Since being called to serve as your bishop (four years ago next week!) this has become what you might call my “go-to” prayer, and you should each have a copy of it on a little bookmark that was hopefully waiting for you. If not, there’s other copies. It goes like this:
O God, you have called your servants to ventures of which we cannot see the ending, by paths as yet untrodden, through perils unknown. Give us faith to go forward with good courage, not knowing where we go, but only that your hand is leading us and your love supporting us; through Jesus Christ our Lord. Amen.
One of the reasons I love this prayer is because it’s realistic but encouraging, honest but hopeful. It doesn’t deny difficult truths, but neither does it succumb to sterile pessimism. It was written in the first part of the twentieth century by a Church of England priest named Eric Milner-White, who among other things was one of the founders of the religious community to which I belong, the Oratory of the Good Shepherd. Like many good prayers from another time and place, it sounds like it was tailor made for us here and now.
This prayer begins by acknowledging that we have been called “to ventures of which we cannot see the ending.” However, you may have read recently about some statistics that suggest we can, in fact, see the ending of the venture that is the Anglican Church of Canada. Recently compiled numbers reveal that nationwide our denomination has lost 50 per cent of its members in the past 25 years. If that trend continues, it’s projected that there won’t be any Anglicans left in Canada by the year 2040.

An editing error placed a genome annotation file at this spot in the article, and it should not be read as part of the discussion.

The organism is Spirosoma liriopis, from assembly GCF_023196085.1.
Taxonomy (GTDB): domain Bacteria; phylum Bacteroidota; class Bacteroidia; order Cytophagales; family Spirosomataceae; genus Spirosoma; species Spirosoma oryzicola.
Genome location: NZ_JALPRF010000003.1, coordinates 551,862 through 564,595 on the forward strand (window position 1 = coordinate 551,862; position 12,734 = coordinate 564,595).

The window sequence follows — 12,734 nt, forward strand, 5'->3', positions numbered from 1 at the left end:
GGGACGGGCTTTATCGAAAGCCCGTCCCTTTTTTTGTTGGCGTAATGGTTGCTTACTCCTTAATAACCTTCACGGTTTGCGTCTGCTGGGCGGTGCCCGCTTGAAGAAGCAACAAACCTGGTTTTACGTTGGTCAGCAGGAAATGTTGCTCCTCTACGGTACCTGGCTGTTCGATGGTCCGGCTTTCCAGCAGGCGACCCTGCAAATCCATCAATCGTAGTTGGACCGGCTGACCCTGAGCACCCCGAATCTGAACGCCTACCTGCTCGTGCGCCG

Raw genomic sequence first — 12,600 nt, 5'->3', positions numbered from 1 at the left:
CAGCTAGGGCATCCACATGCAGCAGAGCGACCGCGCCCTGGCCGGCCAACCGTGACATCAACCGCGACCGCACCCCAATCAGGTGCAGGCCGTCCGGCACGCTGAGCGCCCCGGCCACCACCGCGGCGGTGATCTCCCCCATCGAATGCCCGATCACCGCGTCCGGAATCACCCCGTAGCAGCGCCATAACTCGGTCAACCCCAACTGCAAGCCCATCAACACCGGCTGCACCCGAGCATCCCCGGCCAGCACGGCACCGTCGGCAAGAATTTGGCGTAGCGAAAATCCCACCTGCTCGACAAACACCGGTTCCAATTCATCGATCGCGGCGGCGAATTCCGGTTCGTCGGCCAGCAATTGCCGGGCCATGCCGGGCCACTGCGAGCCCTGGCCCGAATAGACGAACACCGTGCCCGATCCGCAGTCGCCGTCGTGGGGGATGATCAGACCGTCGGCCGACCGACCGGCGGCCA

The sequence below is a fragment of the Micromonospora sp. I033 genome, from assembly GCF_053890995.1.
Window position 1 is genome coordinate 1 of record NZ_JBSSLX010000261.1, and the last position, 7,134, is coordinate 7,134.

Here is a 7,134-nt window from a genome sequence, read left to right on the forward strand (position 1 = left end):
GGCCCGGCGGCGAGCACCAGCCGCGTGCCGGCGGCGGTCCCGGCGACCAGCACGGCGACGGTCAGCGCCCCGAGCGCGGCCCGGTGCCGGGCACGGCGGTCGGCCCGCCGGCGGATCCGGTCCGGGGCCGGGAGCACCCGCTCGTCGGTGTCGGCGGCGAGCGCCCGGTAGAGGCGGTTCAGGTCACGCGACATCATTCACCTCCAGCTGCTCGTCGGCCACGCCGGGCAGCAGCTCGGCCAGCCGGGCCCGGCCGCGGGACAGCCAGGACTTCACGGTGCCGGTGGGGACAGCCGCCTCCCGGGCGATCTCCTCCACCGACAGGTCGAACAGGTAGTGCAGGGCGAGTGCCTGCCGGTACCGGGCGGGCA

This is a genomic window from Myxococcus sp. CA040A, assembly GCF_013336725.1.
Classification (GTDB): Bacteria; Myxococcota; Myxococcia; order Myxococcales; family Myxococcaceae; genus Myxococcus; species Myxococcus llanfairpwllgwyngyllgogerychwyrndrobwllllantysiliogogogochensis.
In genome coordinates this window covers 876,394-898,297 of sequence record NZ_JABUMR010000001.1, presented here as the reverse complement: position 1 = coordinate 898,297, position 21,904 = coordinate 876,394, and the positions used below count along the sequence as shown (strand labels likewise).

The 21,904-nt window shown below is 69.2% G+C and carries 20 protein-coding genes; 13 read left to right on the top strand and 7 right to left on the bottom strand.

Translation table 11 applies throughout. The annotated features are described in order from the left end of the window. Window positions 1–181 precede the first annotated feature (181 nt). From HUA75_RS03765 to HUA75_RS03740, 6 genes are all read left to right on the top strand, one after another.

I don’t know where you’re going to be 20 years from now, but—God willing—I’ll still be around and presumably still be an Anglican, so there will be at least one of us left! I suspect there will be others, too. In fact, one of the recent responses to that statistical projection has been a number of younger Canadian Anglicans publicly declaring, “I’m not going anywhere!” And as one of my fellow bishops helpfully wrote just last week about these grim-sounding statistics, “The Christian church has always been one generation away from extinction, and so our situation is not unique.”
That we’ve grown smaller as a church shouldn’t come as a surprise to anyone here. It’s what we see each Sunday as we gather in congregations across this vast diocese, or as we drive by deconsecrated church buildings that at one time were home to active worshipping Anglican communities. In fact, we’ve been consistently growing smaller in number since the early 1960s. That’s when membership in the Anglican Church of Canada and a number of other Christian denominations in this country hit its peak—60 years ago.